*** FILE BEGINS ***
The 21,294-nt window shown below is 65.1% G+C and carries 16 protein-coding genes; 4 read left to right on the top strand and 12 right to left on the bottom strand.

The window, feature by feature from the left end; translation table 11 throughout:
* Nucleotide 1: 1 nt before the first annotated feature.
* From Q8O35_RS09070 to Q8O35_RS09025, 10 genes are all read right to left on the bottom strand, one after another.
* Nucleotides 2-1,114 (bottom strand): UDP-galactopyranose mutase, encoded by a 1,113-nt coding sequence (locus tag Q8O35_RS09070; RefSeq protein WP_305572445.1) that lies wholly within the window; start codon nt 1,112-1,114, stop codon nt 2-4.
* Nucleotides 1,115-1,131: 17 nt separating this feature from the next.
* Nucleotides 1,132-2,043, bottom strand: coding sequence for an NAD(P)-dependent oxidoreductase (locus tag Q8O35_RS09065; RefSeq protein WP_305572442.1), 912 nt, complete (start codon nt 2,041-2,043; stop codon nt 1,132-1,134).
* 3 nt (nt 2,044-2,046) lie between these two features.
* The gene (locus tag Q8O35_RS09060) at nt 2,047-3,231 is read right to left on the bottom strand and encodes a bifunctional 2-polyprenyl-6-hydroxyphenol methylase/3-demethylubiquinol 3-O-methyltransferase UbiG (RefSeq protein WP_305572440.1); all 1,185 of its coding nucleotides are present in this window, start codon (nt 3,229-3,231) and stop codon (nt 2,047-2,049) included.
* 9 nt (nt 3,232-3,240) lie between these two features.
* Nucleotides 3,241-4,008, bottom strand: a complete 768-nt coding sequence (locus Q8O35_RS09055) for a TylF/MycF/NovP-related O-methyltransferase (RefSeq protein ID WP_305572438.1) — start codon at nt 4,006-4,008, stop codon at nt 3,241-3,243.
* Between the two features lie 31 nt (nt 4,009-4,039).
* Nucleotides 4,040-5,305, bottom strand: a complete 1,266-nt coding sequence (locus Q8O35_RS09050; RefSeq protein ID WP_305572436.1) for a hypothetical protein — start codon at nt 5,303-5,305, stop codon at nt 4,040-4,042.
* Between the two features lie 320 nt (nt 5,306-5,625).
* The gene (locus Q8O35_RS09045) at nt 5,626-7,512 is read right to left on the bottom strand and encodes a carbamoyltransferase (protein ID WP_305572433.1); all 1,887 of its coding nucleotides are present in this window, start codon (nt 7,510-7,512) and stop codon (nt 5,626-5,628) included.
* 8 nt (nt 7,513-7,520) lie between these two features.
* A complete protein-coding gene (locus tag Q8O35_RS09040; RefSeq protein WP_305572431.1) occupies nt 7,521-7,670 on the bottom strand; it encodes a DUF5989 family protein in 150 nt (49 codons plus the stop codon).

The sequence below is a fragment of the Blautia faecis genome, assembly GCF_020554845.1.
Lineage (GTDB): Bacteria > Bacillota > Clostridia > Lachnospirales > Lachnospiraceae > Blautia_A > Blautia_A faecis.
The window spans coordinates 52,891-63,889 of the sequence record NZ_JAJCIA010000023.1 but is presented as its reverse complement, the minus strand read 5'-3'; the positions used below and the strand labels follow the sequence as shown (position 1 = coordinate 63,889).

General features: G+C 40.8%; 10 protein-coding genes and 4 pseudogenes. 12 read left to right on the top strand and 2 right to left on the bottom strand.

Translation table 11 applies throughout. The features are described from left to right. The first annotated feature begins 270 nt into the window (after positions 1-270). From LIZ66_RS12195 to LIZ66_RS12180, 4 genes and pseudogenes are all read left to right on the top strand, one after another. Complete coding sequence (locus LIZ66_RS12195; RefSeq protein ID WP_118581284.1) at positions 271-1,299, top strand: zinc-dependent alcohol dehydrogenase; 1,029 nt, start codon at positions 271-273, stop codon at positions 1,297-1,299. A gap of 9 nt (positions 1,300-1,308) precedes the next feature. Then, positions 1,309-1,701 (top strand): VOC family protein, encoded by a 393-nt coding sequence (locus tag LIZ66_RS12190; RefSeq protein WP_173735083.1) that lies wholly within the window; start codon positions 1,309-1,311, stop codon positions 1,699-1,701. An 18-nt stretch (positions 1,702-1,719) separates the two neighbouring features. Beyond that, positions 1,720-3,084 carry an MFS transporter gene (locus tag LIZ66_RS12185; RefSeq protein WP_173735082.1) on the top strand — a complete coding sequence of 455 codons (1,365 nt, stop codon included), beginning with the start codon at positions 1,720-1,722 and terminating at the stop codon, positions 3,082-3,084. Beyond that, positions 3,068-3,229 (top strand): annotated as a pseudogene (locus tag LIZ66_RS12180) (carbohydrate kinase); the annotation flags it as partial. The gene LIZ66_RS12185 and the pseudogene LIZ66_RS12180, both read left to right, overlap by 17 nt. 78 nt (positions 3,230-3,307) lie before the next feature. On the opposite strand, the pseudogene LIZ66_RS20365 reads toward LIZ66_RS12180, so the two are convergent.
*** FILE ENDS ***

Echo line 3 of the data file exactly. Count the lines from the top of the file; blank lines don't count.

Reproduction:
* Nucleotide 1: 1 nt before the first annotated feature.